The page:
In Python, the special parameter **kwargs in a function is used to optionally pass a variable number of named arguments .

The main differences from *args are:

  • What really indicates that the parameter is of this type is the symbol ‘**’, the name kwargs is used by convention.
  • The parameter receives the arguments as a dictionary.
  • Since this is a dictionary, the order of the parameters does not matter. Parameters are associated based on dictionary keys.

When is its use useful?

Let’s imagine that we want to implement a filter function that returns an SQL query of a customer table that has the following fields: name, surname, date_registration, city, province, type and date_of birth.

A first approximation could be the following:

def filter (city, province, date_registration) : 
    return "SELECT * FROM customers WHERE city='{}' AND province='{}' AND date_registration={};" . format (city, province, date_registration)

It is not a function to feel very happy Among the different problems that may arise we have:

  • If we want to filter by a new parameter, we have to change the function definition as well as the implementation.
  • The parameters are all required.
  • If we want to query other types of clients maintaining this query, we must create a new function.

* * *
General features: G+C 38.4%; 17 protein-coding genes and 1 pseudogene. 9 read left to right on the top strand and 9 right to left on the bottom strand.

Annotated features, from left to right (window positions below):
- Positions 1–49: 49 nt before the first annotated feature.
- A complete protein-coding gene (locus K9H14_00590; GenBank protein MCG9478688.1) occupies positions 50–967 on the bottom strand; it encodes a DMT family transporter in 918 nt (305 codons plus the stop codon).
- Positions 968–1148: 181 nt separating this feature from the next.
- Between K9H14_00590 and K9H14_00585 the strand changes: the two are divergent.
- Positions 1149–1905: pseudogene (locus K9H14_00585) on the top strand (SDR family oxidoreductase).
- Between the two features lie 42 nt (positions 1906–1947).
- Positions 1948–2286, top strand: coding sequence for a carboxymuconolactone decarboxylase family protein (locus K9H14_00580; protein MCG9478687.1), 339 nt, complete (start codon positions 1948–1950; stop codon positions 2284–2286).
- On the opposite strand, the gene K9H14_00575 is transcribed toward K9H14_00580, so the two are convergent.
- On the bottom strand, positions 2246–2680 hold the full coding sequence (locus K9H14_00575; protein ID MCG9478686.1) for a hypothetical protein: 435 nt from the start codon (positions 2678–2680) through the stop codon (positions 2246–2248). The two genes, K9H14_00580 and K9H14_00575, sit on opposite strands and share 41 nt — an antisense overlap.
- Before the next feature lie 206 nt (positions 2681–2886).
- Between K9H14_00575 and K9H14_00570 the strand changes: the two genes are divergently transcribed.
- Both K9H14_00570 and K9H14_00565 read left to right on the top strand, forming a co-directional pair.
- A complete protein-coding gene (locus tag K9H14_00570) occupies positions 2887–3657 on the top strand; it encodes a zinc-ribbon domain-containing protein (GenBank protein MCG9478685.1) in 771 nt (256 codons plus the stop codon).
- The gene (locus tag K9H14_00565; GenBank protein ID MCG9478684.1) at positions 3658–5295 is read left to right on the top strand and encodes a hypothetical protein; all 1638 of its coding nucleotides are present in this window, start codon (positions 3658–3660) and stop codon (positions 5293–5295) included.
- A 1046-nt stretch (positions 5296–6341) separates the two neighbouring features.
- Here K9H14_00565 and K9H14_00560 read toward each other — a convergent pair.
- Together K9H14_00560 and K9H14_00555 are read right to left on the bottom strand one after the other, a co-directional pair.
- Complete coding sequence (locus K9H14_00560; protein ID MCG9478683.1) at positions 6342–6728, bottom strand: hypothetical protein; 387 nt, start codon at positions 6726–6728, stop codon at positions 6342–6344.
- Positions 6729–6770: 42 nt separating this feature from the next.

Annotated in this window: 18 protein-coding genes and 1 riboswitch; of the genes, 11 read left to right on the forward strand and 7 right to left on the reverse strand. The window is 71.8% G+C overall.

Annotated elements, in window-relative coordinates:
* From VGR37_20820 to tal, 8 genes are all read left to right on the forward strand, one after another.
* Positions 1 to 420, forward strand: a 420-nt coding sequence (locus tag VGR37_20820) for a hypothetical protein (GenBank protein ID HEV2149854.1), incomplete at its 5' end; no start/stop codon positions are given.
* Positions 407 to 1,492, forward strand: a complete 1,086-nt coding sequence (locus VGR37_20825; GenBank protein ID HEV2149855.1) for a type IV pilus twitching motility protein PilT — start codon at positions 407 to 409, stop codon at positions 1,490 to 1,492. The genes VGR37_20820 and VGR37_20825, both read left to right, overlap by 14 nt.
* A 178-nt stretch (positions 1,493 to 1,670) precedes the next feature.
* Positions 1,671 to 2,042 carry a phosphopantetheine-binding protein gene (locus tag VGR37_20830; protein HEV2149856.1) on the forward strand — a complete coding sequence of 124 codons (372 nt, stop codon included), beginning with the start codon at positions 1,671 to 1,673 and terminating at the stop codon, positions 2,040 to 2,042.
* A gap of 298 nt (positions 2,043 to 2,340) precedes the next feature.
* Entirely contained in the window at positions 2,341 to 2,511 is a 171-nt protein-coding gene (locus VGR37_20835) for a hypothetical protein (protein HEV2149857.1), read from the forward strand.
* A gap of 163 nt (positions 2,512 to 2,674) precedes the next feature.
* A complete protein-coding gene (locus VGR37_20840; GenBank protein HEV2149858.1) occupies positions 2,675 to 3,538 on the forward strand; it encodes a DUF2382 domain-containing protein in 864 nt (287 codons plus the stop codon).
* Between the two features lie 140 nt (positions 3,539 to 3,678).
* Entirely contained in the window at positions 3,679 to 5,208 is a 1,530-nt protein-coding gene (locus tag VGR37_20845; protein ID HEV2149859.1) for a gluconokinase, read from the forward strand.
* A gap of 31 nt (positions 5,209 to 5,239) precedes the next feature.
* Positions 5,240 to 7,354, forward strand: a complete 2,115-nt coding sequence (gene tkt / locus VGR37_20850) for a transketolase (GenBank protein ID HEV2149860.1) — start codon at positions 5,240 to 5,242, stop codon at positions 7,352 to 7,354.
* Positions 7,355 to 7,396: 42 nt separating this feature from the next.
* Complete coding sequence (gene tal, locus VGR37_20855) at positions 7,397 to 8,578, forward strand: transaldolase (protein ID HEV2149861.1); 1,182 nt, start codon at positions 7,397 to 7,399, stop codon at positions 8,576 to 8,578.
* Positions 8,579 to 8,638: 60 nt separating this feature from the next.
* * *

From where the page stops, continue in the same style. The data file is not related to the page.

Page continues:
The solution to all these problems is to make use of the **kwargs parameter . Let’s see what the new filter function would look like using **kwargs :

def filter ( **kwargs ) : 
    query = "SELECT * FROM customers"
    i = 0
    for key, value in kwargs. items () :
        if i == 0 :
            query += " WHERE "
        else :
            query += " AND "
        query += "{}='{}'" . format ( key, value )
        i += 1
    query += ";"
    returnquery _

With this new implementation we have solved all our problems like true pythonists.

Here’s how the new filter function behaves :

>>> filter ()
SELECT * FROM customers;
>>> filter ( city= "Kolkata" )
SELECT * FROM customers WHERE city= 'Kolkata' ;
>>> filter ( city= "Kolkata" , date_registration= "25-10-2018" )
SELECT * FROM clients WHERE city= 'Kolkata' AND date_registration= '05-02-2022' ;

So far we’ve seen what the *args and **kwargs parameters mean in a Python function and two examples of when and how to use them. Other common usage examples are decorators (which I’ll tell you about in another post) and the __init__ method in inheritance. I will show you the latter as it makes a combined use of both.

Suppose we have the following Point class :

class Point:
    define __init__ ( self , x= 0 , y= 0 ) : 
        self.x = x
        self.y = y
    def __repr__ ( self ) : 
        return "x: {}, y: {}" . format ( self.x, self.y )